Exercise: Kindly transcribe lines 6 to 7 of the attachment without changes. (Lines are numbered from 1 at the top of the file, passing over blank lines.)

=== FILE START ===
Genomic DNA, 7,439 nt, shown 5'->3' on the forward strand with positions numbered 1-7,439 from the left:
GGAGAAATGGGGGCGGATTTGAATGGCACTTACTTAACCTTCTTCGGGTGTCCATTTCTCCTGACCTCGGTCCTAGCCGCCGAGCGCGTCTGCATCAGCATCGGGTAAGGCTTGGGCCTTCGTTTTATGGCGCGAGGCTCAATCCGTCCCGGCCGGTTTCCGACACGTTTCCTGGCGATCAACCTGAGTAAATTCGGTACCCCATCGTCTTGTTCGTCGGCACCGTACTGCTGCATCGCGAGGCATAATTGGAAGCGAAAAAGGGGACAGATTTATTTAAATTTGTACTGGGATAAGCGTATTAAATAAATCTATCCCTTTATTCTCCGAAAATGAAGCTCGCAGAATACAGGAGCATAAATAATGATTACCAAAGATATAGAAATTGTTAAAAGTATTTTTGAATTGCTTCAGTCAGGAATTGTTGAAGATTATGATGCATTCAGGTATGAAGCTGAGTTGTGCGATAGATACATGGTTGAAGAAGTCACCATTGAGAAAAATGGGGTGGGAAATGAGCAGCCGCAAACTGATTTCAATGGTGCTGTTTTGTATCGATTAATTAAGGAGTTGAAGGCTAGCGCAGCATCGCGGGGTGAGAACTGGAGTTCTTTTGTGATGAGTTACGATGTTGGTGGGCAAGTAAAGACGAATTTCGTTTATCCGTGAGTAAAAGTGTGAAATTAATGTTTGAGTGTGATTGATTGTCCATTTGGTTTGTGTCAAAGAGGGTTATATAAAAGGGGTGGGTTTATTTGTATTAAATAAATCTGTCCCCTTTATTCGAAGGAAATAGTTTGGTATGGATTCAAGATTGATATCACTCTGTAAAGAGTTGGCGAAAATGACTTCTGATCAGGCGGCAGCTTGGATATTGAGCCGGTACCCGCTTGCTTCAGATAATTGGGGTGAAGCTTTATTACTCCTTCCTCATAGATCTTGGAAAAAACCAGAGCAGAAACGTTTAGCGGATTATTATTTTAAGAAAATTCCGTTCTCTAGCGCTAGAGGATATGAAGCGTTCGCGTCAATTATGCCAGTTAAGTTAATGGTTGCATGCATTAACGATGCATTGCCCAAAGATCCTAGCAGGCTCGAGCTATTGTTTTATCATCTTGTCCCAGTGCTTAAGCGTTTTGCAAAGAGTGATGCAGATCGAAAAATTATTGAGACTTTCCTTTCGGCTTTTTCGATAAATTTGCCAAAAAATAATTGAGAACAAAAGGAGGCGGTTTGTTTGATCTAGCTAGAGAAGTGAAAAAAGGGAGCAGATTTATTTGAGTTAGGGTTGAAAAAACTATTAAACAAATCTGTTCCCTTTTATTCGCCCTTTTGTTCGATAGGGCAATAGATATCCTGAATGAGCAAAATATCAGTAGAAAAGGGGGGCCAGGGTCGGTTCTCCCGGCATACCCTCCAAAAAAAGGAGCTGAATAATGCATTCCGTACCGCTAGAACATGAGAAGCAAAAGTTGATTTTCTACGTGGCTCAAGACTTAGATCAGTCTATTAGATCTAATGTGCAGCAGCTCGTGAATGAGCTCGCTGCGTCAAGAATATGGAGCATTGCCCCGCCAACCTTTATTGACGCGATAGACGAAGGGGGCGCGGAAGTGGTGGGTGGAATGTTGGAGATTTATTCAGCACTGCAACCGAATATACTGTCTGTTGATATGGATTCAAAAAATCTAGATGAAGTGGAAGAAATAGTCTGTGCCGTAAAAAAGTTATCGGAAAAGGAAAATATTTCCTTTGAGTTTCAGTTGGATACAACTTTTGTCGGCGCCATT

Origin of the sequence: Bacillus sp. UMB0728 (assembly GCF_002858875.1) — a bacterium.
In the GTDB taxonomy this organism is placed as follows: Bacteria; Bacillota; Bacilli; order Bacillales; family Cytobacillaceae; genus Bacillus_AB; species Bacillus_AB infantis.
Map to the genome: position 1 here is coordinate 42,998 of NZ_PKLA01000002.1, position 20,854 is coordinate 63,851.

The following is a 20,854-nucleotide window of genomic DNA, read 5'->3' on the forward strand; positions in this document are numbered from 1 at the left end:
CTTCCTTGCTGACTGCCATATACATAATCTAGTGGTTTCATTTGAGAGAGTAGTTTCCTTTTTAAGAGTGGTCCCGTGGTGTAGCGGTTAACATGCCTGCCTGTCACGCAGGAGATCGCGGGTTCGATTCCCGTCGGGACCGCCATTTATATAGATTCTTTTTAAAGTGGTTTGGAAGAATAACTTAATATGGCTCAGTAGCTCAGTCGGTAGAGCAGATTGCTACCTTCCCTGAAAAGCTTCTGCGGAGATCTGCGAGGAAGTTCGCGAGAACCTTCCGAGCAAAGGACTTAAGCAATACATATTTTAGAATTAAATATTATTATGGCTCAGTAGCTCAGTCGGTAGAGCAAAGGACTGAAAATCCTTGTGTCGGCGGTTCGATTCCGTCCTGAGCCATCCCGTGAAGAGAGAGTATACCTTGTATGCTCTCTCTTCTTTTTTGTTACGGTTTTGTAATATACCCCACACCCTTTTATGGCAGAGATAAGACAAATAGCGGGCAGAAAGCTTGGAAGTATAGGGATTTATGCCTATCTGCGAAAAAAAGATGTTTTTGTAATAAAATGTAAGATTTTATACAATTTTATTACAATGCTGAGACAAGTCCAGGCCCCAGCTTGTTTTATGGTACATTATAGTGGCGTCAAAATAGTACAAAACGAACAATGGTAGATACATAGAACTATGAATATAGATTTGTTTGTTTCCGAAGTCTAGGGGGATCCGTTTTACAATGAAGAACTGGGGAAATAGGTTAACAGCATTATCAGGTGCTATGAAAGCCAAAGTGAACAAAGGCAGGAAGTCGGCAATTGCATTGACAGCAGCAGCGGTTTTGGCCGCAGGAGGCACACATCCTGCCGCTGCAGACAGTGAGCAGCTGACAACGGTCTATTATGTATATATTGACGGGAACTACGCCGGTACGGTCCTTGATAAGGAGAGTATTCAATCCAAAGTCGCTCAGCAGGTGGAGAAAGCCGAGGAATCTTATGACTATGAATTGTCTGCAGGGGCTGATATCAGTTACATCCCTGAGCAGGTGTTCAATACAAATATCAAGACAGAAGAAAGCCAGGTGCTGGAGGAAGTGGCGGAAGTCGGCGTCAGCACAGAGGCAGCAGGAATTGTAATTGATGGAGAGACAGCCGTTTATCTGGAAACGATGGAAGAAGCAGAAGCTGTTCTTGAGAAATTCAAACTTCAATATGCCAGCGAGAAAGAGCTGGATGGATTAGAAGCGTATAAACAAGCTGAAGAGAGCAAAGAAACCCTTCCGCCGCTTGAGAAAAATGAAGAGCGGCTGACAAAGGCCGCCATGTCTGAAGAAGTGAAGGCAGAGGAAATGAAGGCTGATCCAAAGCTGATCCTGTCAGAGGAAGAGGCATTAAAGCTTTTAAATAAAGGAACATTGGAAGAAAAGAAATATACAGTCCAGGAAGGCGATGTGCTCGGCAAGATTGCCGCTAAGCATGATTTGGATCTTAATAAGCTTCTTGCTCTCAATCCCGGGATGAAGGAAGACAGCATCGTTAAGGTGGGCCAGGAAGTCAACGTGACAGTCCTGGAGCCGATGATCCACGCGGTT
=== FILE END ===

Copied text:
The following is a 20,854-nucleotide window of genomic DNA, read 5'->3' on the forward strand; positions in this document are numbered from 1 at the left end:
CTTCCTTGCTGACTGCCATATACATAATCTAGTGGTTTCATTTGAGAGAGTAGTTTCCTTTTTAAGAGTGGTCCCGTGGTGTAGCGGTTAACATGCCTGCCTGTCACGCAGGAGATCGCGGGTTCGATTCCCGTCGGGACCGCCATTTATATAGATTCTTTTTAAAGTGGTTTGGAAGAATAACTTAATATGGCTCAGTAGCTCAGTCGGTAGAGCAGATTGCTACCTTCCCTGAAAAGCTTCTGCGGAGATCTGCGAGGAAGTTCGCGAGAACCTTCCGAGCAAAGGACTTAAGCAATACATATTTTAGAATTAAATATTATTATGGCTCAGTAGCTCAGTCGGTAGAGCAAAGGACTGAAAATCCTTGTGTCGGCGGTTCGATTCCGTCCTGAGCCATCCCGTGAAGAGAGAGTATACCTTGTATGCTCTCTCTTCTTTTTTGTTACGGTTTTGTAATATACCCCACACCCTTTTATGGCAGAGATAAGACAAATAGCGGGCAGAAAGCTTGGAAGTATAGGGATTTATGCCTATCTGCGAAAAAAAGATGTTTTTGTAATAAAATGTAAGATTTTATACAATTTTATTACAATGCTGAGACAAGTCCAGGCCCCAGCTTGTTTTATGGTACATTATAGTGGCGTCAAAATAGTACAAAACGAACAATGGTAGATACATAGAACTATGAATATAGATTTGTTTGTTTCCGAAGTCTAGGGGGATCCGTTTTACAATGAAGAACTGGGGAAATAGGTTAACAGCATTATCAGGTGCTATGAAAGCCAAAGTGAACAAAGGCAGGAAGTCGGCAATTGCATTGACAGCAGCAGCGGTTTTGGCCGCAGGAGGCACACATCCTGCCGCTGCAGACAGTGAGCAGCTGACAACGGTCTATTATGTATATATTGACGGGAACTACGCCGGTACGGTCCTTGATAAGGAGAGTATTCAATCCAAAGTCGCTCAGCAGGTGGAGAAAGCCGAGGAATCTTATGACTATGAATTGTCTGCAGGGGCTGATATCAGTTACATCCCTGAGCAGGTGTTCAATACAAATATCAAGACAGAAGAAAGCCAGGTGCTGGAGGAAGTGGCGGAAGTCGGCGTCAGCACAGAGGCAGCAGGAATTGTAATTGATGGAGAGACAGCCGTTTATCTGGAAACGATGGAAGAAGCAGAAGCTGTTCTTGAGAAATTCAAACTTCAATATGCCAGCGAGAAAGAGCTGGATGGATTAGAAGCGTATAAACAAGCTGAAGAGAGCAAAGAAACCCTTCCGCCGCTTGAGAAAAATGAAGAGCGGCTGACAAAGGCCGCCATGTCTGAAGAAGTGAAGGCAGAGGAAATGAAGGCTGATCCAAAGCTGATCCTGTCAGAGGAAGAGGCATTAAAGCTTTTAAATAAAGGAACATTGGAAGAAAAGAAATATACAGTCCAGGAAGGCGATGTGCTCGGCAAGATTGCCGCTAAGCATGATTTGGATCTTAATAAGCTTCTTGCTCTCAATCCCGGGATGAAGGAAGACAGCATCGTTAAGGTGGGCCAGGAAGTCAACGTGACAGTCCTGGAGCCGATGATCCACGCGGTT